Akron has gone nearly three full decades with the same mayor, and this weekend caps off Don Plusquellic's 28-year run in office. Marco Sommerville, planning director in the city of Akron, called into the Ray Horner Morning Show to remember Plusquellic's tenure, saying he put Akron in a much better place now than it was in 1987. Because he is calling from China, Sommerville says Akron doing "very well" in the international scene.

Published in WAKR RAY HORNER
Sunday, 17 May 2015 10:00


The past two weeks have painted Akron City Hall more Hatfield and McCoys rather than your normal political fight. For nearly two months, controversy over the decision to disinvite a member of Akron City Council from Mayor Don Plusuqellic's annual State of the City address turned into surprise, shock, embarrassment and even derision as the story played out. It culminated a week ago into a political climax few expected: not only did Plusquellic decide he would not seek re-election for a record eighth term, he opted to skip entirely the last seven months of his term and resign in order to retire from public service. 

Amidst the charges of media bias, political theater and personal character attacks both sides were actively engaged in presenting their versions of the story to local media, in particular the Akron Beacon Journal and 1590 WAKR. More complete discussions of the role by this station and the newspaper played are available at the Beacon Journal's website www.Ohio.com and also in prior stories on this website, notably interviews conducted by Jasen Sokol with Beacon Journal columnist Bob Dyer and the editor of the Beacon Journal editorial page, Michael Douglas. 

Interviews for this program were conducted by Chris Keppler both before and after the mayor announced he was stepping down, effective the end of May. They were conducted in our newsroom.


Published in Local
Friday, 20 February 2015 10:38

What To Do About Rolling Acres?

Akron Matters discussion for the month of February with Marco Sommerville: Director of Planning and Urban Development for City of Akron, Russ Pry: Summit County Executive, and Dan Colantone: Greater Akron Chamber's President and CEO. Today's hot topic is Rolling Acres Mall. Pictures have surfaced online of the once popular site and they aren't pretty.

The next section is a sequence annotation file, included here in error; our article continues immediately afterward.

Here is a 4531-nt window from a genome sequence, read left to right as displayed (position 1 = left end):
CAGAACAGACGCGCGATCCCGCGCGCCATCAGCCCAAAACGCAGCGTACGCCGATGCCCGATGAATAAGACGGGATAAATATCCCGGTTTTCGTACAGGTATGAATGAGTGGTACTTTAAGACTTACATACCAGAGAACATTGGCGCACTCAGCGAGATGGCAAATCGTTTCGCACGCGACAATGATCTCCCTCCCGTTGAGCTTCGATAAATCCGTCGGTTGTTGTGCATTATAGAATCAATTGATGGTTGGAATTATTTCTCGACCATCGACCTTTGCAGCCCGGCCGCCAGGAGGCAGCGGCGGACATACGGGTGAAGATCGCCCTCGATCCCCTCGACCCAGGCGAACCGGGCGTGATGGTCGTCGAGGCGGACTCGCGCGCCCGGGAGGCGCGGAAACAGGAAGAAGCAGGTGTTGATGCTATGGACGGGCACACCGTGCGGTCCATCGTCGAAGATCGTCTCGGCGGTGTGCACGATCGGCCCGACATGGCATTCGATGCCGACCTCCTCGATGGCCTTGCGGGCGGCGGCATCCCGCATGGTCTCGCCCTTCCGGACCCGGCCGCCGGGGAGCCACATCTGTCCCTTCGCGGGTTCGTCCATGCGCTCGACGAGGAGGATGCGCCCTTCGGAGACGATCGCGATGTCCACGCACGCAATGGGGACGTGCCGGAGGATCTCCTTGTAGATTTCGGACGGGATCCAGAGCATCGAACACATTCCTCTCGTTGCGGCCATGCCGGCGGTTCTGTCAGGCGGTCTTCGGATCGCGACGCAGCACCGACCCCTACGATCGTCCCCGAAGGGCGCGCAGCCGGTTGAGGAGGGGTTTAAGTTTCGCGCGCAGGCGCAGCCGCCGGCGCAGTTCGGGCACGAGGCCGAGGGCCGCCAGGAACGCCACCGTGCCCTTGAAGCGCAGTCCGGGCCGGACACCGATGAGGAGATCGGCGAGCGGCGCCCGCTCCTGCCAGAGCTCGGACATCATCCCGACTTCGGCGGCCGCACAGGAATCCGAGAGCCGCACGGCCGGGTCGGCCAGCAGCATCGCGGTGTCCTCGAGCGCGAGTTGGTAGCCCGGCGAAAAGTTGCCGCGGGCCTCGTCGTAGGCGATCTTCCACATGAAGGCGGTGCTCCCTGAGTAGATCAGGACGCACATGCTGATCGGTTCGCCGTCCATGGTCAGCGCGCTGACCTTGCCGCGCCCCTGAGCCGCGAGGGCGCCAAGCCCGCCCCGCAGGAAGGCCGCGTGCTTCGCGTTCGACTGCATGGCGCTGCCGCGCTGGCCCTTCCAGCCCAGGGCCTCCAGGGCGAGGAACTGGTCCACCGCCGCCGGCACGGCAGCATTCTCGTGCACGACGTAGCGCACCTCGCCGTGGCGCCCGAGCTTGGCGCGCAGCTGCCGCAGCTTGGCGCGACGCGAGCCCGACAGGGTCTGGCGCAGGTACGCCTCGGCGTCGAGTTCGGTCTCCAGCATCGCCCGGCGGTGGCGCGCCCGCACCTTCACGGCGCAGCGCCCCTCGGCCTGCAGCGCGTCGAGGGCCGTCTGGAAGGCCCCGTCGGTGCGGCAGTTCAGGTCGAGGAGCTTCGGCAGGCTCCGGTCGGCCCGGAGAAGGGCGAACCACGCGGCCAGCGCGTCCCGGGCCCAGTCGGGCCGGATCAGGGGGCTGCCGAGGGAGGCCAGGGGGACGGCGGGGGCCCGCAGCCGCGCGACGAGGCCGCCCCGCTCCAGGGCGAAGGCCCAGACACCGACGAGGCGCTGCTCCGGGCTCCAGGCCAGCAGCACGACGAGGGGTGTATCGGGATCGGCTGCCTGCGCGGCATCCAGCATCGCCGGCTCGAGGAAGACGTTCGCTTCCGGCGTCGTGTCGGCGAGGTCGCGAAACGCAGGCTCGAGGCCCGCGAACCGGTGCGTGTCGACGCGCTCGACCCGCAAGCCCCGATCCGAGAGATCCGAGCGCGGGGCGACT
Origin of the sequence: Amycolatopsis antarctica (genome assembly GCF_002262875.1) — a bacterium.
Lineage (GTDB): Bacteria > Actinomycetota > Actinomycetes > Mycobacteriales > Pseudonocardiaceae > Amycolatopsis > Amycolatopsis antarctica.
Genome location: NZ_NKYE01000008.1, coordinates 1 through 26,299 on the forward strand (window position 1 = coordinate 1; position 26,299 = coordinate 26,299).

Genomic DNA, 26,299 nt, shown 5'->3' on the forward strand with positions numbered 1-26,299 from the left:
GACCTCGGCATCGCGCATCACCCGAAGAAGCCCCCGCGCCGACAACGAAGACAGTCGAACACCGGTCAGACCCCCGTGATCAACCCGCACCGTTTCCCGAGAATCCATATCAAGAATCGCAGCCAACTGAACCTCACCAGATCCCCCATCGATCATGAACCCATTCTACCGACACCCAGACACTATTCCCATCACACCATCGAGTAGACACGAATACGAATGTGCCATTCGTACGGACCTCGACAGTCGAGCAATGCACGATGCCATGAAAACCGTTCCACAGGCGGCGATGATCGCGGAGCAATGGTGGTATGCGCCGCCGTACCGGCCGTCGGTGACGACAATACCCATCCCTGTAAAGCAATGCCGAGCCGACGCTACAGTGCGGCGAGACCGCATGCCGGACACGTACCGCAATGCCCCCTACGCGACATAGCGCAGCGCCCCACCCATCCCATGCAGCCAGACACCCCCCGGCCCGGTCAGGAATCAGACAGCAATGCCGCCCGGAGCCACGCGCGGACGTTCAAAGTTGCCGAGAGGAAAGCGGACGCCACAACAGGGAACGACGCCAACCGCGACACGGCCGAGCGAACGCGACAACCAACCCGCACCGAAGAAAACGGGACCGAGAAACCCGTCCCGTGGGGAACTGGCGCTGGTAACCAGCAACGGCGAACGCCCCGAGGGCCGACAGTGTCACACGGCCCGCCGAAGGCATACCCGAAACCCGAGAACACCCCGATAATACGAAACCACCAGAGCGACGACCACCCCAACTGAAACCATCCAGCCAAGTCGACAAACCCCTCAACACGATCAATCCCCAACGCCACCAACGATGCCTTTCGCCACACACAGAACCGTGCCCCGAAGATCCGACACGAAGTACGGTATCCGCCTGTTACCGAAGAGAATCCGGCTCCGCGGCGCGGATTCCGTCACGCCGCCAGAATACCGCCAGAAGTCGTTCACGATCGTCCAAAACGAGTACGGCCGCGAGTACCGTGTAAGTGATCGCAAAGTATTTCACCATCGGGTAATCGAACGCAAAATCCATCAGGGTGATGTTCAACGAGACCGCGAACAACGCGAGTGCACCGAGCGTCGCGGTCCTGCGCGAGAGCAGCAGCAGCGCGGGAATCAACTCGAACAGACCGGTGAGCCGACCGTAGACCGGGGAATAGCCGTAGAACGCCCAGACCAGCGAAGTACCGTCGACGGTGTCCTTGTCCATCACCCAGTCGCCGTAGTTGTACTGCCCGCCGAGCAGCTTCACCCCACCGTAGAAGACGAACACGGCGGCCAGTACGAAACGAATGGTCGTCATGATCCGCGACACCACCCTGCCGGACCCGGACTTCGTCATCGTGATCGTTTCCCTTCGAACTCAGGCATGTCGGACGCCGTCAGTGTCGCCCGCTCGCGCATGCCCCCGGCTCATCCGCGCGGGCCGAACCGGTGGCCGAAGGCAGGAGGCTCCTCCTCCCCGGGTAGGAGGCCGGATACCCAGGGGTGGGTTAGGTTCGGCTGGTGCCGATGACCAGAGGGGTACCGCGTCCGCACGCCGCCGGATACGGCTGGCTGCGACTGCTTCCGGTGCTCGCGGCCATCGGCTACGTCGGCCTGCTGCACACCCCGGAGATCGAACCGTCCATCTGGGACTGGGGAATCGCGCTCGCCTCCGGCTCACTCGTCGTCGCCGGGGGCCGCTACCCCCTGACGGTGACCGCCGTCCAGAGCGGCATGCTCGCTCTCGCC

Listen as Ray discusses what can be done with this land with Akron's very own.

Published in WAKR RAY HORNER

Planning Director for the City of Akron Marco Sommerville spoke with WAKR's Ray Horner about the EACH program, the building, and still keeping the programs alive.


Published in WAKR RAY HORNER

Akron will soon be getting a new hotel on the site of the former Goodyear headquarters site.

Appearing on the 1590 WAKR Ray Horner Morning Show, City Planning Director Marco Sommerville said the highly anticipated project will help the city tremendously.

"We're really excited about the hotel," said Sommerville.

"This will be placed off East Market Street,  and that will be able to help Goodyear when they have guests from around the world come in to see that first-class facility."

Sommerville says the new hotel will be a Hilton Garden Inn. Groundbreaking is scheduled for this summer.

Sommerville says the new hotel will be the catalyst for redevelopment in the East Akron area.

"We hope the hotel will be the beginning stages of redevelopment and improving the neighborhood," Sommerville explained.

In addition to the hotel, developers will look to add offices, residential, and retail space to encompass the former Goodyear campus.

Sommerville says the city hasn't lost sight of trying to attract hotel chains to put lodging in downtown Akron, something that has been on the table for some time.

The five-story Hilton Garden Inn is expected to open in the summer of 2014.

Previous Story: New Hotel Slated For Ex-Goodyear Site


Published in Local